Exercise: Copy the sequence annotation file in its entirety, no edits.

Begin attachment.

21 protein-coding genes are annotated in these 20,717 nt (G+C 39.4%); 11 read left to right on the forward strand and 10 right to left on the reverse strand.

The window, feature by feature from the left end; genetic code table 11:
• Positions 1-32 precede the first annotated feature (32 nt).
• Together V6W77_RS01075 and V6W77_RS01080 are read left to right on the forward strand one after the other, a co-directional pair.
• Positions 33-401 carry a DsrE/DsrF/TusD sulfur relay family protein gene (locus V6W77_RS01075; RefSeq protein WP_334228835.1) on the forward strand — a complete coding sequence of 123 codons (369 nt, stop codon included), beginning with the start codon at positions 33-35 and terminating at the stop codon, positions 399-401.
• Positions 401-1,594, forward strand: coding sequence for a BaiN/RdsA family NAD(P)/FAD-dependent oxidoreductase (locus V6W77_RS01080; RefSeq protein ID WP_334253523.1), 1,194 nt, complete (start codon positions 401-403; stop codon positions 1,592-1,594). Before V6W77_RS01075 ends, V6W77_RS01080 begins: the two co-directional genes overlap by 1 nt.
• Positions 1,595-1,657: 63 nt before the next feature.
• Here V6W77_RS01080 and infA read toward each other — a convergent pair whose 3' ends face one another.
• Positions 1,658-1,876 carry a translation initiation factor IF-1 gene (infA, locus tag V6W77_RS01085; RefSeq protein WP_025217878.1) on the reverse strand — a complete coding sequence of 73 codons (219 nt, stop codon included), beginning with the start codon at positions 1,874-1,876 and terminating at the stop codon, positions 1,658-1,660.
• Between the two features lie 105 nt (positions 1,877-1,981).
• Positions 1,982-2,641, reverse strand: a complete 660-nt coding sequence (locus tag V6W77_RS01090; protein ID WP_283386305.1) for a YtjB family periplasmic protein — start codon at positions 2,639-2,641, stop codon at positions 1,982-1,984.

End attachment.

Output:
21 protein-coding genes are annotated in these 20,717 nt (G+C 39.4%); 11 read left to right on the forward strand and 10 right to left on the reverse strand.

The window, feature by feature from the left end; genetic code table 11:
• Positions 1-32 precede the first annotated feature (32 nt).
• Together V6W77_RS01075 and V6W77_RS01080 are read left to right on the forward strand one after the other, a co-directional pair.
• Positions 33-401 carry a DsrE/DsrF/TusD sulfur relay family protein gene (locus V6W77_RS01075; RefSeq protein WP_334228835.1) on the forward strand — a complete coding sequence of 123 codons (369 nt, stop codon included), beginning with the start codon at positions 33-35 and terminating at the stop codon, positions 399-401.
• Positions 401-1,594, forward strand: coding sequence for a BaiN/RdsA family NAD(P)/FAD-dependent oxidoreductase (locus V6W77_RS01080; RefSeq protein ID WP_334253523.1), 1,194 nt, complete (start codon positions 401-403; stop codon positions 1,592-1,594). Before V6W77_RS01075 ends, V6W77_RS01080 begins: the two co-directional genes overlap by 1 nt.
• Positions 1,595-1,657: 63 nt before the next feature.
• Here V6W77_RS01080 and infA read toward each other — a convergent pair whose 3' ends face one another.
• Positions 1,658-1,876 carry a translation initiation factor IF-1 gene (infA, locus tag V6W77_RS01085; RefSeq protein WP_025217878.1) on the reverse strand — a complete coding sequence of 73 codons (219 nt, stop codon included), beginning with the start codon at positions 1,874-1,876 and terminating at the stop codon, positions 1,658-1,660.
• Between the two features lie 105 nt (positions 1,877-1,981).
• Positions 1,982-2,641, reverse strand: a complete 660-nt coding sequence (locus tag V6W77_RS01090; protein ID WP_283386305.1) for a YtjB family periplasmic protein — start codon at positions 2,639-2,641, stop codon at positions 1,982-1,984.